© Thomas Schaaf
Gareh Bygone Plain landscape, Iran

Drylands cover more than 40% of the Earth’s total land surface and are home to more than 2 billion people. Their biodiversity plays an important role in the global fight against climate change, poverty and desertification. According to the United Nations Convention to Combat Desertification (UNCCD), drylands are defined as: ‘areas where the potential amount of water that is transferred from the land to the atmosphere is at least 1.5 times greater than the mean precipitation: a calculation known as the aridity index. They are defined by water scarcity and characterized by seasonal climatic extremes and unpredictable rainfall patterns’.

Despite what many think, drylands contain a great variety of biodiversity. Many species and habitats found in drylands are not present in more humid ecosystems. Their biodiversity is also central to sustainable development and to the livelihoods of their inhabitants, many of whom are poor. For this reason the importance of biodiversity to poverty reduction and economic development may be greater in drylands than in many other ecosystems. Drylands also contribute a number of high-value products of global economic importance, at least 30% of the world’s cultivated plants and many livestock breeds originate in drylands. They, therefore constitute an important genetic reservoir that is becoming increasingly valuable for climate change adaptation.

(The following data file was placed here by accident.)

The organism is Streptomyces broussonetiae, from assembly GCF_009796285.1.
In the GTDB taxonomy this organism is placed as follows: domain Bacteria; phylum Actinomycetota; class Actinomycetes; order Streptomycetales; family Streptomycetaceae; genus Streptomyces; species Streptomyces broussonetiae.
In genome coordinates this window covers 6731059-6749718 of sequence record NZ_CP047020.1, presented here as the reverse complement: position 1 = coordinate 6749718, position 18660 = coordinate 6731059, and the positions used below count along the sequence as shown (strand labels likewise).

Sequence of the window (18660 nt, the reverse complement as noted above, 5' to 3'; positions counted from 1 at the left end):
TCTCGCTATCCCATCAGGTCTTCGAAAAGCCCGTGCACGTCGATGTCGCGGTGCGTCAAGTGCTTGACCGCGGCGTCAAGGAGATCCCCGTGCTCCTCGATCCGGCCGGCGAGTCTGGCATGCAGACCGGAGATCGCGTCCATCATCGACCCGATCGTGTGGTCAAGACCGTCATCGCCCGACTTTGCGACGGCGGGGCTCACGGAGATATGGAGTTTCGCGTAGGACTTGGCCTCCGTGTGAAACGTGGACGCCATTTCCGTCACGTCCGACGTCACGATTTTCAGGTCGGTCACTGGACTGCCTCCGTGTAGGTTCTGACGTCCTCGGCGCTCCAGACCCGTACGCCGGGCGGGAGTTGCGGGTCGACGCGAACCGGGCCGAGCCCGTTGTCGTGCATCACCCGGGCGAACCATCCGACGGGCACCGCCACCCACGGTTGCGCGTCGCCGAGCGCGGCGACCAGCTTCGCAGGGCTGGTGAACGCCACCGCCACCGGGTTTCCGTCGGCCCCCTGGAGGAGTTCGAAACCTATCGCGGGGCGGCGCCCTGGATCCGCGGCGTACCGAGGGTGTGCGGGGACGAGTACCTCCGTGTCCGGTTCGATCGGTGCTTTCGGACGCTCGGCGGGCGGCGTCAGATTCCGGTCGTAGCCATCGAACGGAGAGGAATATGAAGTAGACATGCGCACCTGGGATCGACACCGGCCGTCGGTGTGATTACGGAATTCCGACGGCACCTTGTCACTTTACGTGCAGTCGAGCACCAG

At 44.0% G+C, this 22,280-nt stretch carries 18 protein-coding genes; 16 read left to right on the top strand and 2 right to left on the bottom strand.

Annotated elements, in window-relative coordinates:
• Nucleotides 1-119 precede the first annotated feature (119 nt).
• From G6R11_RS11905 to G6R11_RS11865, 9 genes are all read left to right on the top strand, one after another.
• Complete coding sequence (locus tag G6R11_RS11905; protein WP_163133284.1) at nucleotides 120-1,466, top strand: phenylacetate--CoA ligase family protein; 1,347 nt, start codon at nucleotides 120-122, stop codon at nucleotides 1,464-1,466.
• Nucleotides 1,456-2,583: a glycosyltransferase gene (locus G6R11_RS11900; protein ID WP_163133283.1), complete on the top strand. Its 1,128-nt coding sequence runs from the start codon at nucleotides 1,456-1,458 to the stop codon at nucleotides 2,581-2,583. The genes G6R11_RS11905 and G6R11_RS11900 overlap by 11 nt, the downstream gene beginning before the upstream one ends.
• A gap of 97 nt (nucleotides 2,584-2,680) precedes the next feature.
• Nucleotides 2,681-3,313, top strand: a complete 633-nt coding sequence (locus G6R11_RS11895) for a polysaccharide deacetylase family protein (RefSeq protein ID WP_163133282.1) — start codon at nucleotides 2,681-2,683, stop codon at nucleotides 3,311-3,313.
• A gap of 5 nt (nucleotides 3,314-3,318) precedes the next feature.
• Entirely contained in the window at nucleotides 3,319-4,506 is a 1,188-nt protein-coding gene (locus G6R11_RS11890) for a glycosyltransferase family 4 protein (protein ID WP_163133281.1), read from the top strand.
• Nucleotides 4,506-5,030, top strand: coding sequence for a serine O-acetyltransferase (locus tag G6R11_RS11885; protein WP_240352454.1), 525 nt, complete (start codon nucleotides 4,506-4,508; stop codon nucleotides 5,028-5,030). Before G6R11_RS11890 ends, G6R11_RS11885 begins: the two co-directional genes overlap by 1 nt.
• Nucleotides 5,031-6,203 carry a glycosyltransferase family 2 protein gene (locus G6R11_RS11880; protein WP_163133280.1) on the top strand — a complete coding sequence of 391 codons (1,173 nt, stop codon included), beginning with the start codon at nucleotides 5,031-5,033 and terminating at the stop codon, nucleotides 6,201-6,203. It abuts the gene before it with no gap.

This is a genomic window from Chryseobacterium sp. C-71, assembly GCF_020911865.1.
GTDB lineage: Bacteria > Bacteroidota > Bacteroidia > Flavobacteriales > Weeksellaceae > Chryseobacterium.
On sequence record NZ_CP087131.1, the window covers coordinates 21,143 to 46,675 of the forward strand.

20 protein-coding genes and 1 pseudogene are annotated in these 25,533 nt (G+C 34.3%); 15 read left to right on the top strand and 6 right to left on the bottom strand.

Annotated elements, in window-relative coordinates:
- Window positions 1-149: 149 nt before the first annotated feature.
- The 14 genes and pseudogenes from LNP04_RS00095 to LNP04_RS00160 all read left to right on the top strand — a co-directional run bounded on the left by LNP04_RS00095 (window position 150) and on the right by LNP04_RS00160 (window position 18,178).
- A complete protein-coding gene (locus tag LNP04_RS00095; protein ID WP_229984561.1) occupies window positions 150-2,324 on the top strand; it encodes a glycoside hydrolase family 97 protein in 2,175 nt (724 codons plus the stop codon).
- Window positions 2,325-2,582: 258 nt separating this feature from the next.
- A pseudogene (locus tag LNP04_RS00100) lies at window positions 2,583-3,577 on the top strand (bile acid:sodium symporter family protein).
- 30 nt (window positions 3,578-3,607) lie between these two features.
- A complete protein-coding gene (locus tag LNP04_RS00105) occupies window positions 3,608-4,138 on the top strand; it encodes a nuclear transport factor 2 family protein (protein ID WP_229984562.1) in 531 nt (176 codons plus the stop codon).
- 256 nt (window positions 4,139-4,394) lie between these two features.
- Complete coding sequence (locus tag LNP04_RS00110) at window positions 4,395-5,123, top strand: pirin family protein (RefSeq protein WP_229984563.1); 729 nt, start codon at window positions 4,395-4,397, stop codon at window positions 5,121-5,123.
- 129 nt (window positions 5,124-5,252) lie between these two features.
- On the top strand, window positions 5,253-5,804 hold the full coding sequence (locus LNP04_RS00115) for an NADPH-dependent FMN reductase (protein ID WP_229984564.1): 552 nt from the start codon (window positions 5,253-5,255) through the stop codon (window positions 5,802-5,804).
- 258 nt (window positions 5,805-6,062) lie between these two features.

© Thomas Schaaf
Field trip to the Lal Sohanra Biosphere Reserve

In 1994, the UNCCD was created to combat further desertification of land areas, and to protect the environment and develop sustainable land management in drylands. This Convention is the sole legally binding international agreement linking environment and development to sustainable land management.

As of today, 61 biosphere reserves (or 9% of the WNBR) include dryland ecosystems.

Related information:

  • UNESCO Chairs in Desertification
    • UNESCO Chair in Eremology at  Ghent University, Belgium
    • UNESCO Chair in Plant - Water Relationships in Desert Sand Dunes, Ben-Gurion University of the Negev, Beer-Sheva, Israel
    • UNESCO Chair in Desert Studies and Desertification Control, Yarmouk University, Irbid, Jordan
    • UNESCO Chair in Desertification, University of Khartoum, Khartoum, Sudan
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